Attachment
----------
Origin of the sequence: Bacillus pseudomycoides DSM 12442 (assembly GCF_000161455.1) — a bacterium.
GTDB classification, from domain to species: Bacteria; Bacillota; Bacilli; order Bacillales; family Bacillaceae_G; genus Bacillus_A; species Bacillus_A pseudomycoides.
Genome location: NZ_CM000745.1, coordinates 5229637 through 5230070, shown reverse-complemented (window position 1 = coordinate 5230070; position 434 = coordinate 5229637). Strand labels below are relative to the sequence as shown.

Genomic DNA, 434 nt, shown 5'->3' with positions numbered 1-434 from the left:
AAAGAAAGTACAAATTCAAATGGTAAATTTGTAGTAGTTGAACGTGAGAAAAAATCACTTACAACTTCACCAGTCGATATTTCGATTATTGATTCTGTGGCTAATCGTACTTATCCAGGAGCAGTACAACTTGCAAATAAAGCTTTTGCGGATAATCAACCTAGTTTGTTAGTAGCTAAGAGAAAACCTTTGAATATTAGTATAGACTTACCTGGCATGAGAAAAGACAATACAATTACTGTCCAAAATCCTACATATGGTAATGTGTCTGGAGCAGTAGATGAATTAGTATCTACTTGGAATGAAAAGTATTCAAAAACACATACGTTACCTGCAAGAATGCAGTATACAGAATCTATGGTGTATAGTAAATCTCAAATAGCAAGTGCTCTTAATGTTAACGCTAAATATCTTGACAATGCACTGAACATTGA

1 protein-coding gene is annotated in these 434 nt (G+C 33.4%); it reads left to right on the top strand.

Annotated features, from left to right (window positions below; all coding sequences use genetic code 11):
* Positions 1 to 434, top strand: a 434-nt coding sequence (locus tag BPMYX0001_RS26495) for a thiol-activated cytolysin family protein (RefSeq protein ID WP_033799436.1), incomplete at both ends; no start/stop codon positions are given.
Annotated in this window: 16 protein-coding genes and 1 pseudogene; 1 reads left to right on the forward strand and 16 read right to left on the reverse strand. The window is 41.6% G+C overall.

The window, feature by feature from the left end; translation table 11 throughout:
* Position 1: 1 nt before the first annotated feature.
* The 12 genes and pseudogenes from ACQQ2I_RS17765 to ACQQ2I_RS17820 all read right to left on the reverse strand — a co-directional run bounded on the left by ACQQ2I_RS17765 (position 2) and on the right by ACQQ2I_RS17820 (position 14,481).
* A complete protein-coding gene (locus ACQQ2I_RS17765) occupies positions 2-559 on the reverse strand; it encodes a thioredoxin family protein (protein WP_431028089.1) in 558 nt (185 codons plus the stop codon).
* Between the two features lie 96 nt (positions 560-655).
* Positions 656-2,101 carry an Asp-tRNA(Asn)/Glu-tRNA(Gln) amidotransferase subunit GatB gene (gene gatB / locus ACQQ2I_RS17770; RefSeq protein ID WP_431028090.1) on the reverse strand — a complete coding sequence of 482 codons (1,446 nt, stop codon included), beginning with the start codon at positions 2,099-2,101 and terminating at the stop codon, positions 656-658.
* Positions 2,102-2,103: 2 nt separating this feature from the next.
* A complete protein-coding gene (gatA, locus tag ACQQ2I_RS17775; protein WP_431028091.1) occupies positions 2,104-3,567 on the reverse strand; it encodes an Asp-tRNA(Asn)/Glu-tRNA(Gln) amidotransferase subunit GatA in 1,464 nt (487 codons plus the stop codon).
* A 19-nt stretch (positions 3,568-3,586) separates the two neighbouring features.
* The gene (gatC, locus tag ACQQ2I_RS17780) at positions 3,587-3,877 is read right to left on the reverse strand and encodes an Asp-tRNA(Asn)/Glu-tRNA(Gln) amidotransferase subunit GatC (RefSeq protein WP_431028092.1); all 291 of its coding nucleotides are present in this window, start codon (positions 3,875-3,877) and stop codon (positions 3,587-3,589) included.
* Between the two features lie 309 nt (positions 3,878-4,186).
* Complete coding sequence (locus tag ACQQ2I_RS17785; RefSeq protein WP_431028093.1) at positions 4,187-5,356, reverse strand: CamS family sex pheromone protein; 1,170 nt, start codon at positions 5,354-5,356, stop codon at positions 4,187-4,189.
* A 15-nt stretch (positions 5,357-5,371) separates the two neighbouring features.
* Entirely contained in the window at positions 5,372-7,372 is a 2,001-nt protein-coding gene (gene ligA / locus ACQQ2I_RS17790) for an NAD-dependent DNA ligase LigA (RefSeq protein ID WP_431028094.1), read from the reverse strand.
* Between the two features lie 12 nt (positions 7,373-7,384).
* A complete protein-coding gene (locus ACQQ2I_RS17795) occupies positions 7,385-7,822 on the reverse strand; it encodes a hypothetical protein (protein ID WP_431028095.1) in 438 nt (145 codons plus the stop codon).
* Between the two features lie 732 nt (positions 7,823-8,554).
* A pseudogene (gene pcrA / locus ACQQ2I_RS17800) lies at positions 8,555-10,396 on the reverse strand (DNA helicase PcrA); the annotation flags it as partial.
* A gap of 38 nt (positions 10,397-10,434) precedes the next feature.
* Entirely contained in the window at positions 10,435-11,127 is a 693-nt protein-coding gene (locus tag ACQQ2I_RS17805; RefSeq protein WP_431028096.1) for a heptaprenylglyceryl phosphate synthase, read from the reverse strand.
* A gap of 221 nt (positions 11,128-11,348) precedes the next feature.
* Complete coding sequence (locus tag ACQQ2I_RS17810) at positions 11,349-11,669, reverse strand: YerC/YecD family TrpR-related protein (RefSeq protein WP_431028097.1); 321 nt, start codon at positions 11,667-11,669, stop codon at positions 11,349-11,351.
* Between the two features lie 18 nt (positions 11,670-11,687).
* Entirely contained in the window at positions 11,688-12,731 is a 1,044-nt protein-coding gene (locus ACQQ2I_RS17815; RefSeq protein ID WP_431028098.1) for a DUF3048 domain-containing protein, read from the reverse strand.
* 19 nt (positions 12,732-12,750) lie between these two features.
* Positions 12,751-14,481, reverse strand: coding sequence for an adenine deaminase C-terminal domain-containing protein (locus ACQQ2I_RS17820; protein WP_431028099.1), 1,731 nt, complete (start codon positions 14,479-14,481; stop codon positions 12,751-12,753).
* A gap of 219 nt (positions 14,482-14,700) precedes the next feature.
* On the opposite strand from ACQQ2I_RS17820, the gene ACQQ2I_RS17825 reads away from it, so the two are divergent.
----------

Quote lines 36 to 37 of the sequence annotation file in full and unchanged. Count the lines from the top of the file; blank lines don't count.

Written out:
* A gap of 219 nt (positions 14,482-14,700) precedes the next feature.
* On the opposite strand from ACQQ2I_RS17820, the gene ACQQ2I_RS17825 reads away from it, so the two are divergent.